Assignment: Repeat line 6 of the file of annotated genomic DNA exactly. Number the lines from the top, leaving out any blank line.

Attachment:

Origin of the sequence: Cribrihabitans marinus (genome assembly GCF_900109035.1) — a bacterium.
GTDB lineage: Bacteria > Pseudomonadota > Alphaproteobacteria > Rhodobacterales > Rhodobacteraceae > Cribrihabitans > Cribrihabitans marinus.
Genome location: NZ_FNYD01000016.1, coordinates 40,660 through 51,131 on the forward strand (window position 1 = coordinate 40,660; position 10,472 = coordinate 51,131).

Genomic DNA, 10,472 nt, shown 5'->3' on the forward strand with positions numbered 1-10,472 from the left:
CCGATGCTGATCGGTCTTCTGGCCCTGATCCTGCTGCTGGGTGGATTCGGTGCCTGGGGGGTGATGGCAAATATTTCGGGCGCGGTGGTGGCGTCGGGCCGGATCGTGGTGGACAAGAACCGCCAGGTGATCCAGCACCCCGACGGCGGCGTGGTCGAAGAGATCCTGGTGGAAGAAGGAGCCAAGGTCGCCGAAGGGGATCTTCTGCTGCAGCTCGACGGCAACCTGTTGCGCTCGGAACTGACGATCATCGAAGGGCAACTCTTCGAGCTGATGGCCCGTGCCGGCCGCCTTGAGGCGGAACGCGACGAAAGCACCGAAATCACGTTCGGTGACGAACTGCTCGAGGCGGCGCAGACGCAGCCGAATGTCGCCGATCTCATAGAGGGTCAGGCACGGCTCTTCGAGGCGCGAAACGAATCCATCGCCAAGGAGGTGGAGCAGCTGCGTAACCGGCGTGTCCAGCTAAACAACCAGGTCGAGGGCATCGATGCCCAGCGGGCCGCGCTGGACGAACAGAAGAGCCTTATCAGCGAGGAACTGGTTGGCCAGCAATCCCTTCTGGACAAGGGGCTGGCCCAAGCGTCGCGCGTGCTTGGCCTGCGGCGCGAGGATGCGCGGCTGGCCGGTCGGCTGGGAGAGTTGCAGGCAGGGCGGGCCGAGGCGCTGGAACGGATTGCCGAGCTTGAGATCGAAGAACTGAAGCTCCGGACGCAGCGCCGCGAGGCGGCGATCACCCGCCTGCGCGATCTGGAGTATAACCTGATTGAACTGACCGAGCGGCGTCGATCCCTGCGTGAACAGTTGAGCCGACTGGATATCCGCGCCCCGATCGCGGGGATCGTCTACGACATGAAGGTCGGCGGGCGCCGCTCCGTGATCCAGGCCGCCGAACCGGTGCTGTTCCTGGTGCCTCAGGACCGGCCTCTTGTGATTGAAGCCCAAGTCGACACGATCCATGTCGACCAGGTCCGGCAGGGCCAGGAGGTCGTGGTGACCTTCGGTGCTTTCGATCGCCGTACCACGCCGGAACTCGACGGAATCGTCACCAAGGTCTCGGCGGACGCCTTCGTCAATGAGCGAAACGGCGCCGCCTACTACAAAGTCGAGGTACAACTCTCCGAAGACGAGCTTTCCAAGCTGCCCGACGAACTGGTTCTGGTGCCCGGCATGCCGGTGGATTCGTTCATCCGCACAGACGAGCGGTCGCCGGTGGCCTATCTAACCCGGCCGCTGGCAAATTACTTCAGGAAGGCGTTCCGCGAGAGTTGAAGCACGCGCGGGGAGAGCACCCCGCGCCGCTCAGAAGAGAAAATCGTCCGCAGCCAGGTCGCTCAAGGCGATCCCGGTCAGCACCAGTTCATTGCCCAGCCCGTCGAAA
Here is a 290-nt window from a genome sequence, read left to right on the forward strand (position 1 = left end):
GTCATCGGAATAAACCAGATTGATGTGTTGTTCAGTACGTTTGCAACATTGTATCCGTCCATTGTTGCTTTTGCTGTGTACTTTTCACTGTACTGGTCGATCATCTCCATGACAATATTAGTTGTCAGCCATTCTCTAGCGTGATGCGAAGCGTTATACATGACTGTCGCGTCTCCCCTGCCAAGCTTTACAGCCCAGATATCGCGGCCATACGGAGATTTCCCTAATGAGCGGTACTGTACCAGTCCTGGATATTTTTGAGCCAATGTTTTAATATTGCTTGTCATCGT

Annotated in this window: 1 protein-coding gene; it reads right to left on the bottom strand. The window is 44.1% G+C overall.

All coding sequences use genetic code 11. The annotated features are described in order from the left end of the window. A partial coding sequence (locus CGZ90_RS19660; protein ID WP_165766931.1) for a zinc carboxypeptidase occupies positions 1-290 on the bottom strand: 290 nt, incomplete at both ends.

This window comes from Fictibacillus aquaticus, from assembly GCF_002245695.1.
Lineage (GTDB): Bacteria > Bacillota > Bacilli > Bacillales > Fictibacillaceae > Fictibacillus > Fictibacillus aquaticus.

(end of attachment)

Here is a 290-nt window from a genome sequence, read left to right on the forward strand (position 1 = left end):